Sunday, November 22, 2009

The Stress of Childhood

On November 3, 2009 the American Psychological Association released a report detailing the impact of stress on kids, tweens to be exact. A tween is a kid aged 8-12, which can be a very difficult time for a child. They don't fit into the little kids group and they are too young for the teenagers groups.
The really interesting part of this study is while kids say they are more stressed and worried more this year than before, only a small percantage of parents believed their kids were stressed. 45% of kids say they are more stressed while 28% of parents say their kids are more stressed. This is in line with how often parents underestimate their child's other risky behaviors such as drug use, depression, and sexual activity.
While it is widely accepted adults are encountering more stress, it seems we think children are immune. Kids stress most often over their family financial issues, their appearance and their ability to fit in. Finanacial issues top the list and this may be a huge surprise to most parents. Granted this may be more true in a less afluent family, but it still has an impact which cannot be ignored.
If we look at what a child needs to feel safe, financial security is huge. No child can feel secure if they know they may not have a place to live, or food to eat. No child is immune to the stress of poverty. Imagine waking up and going off to school only to come home and find your family's posessions on the street. Your home is not yours any longer. People are walking by and whispering, "How sad."
Families are in crisis in our country. Our kids are carrying much of the stress we as adults carry. Kids don't have the coping skills to handle that much stress. Think of the impact on their school activites. Think of the impact on their physical health. Will we be seeing more kids with ulcers, sleep disorders and obesity as a result?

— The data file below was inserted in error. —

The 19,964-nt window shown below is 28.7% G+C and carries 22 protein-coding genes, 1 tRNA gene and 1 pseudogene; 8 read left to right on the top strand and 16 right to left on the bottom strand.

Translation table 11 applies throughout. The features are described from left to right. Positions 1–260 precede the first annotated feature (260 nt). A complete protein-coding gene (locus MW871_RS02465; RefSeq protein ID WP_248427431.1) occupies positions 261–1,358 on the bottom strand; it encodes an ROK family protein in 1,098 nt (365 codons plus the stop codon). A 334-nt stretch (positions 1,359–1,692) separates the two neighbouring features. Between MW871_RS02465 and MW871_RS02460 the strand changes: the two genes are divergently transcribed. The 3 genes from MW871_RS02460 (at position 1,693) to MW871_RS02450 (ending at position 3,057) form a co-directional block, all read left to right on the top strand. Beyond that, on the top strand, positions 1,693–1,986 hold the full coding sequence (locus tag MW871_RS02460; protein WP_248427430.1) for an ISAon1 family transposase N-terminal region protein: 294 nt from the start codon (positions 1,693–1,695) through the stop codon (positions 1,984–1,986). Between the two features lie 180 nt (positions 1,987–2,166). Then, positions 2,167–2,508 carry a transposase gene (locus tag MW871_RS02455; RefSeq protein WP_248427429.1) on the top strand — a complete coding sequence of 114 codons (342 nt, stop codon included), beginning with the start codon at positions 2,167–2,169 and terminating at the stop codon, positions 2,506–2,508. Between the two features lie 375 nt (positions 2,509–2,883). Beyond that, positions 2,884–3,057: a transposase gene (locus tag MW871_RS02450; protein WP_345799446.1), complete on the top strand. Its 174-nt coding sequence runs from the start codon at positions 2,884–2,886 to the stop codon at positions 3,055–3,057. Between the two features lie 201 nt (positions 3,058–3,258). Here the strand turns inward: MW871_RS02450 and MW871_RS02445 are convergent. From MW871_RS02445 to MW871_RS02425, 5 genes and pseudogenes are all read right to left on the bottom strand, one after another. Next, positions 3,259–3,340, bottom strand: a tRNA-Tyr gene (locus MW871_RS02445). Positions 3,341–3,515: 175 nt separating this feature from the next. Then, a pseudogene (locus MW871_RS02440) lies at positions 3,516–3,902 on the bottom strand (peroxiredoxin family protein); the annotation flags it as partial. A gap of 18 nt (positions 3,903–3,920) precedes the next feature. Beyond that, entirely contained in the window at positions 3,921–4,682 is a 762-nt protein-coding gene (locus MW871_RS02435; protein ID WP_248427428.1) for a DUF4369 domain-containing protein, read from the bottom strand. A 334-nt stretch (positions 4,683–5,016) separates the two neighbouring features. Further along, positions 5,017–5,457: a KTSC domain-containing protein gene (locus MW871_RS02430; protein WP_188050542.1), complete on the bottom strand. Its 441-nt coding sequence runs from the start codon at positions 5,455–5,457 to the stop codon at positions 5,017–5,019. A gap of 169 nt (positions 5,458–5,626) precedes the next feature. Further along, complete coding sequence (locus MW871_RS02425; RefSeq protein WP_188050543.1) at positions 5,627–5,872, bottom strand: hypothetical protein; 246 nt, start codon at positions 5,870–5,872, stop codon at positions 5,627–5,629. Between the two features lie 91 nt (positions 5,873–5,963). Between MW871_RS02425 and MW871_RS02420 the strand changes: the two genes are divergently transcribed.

Bottom line is this: if you are stressed out, chances are, so are your kids. Talking to them about what they are thinking or worried about or scared about will help. Reality can be pretty horrible, but the unknown is far more frightening. Kids tend to "awfulize" things based on their fantastic imaginations and the inability to distinguish what might happen with what will happen.
Share with your kids. Listen to what they are saying and what they are trying to say through their behaviors. Stress relievers can work for kids too. Eat well, rest, exercise and take time to do something you really enjoy. Take time to really know what your kids are experiencing. You may be surprised to find they are just as worried about the future as you are. For some tips on helping kids and adults deal with stress go to

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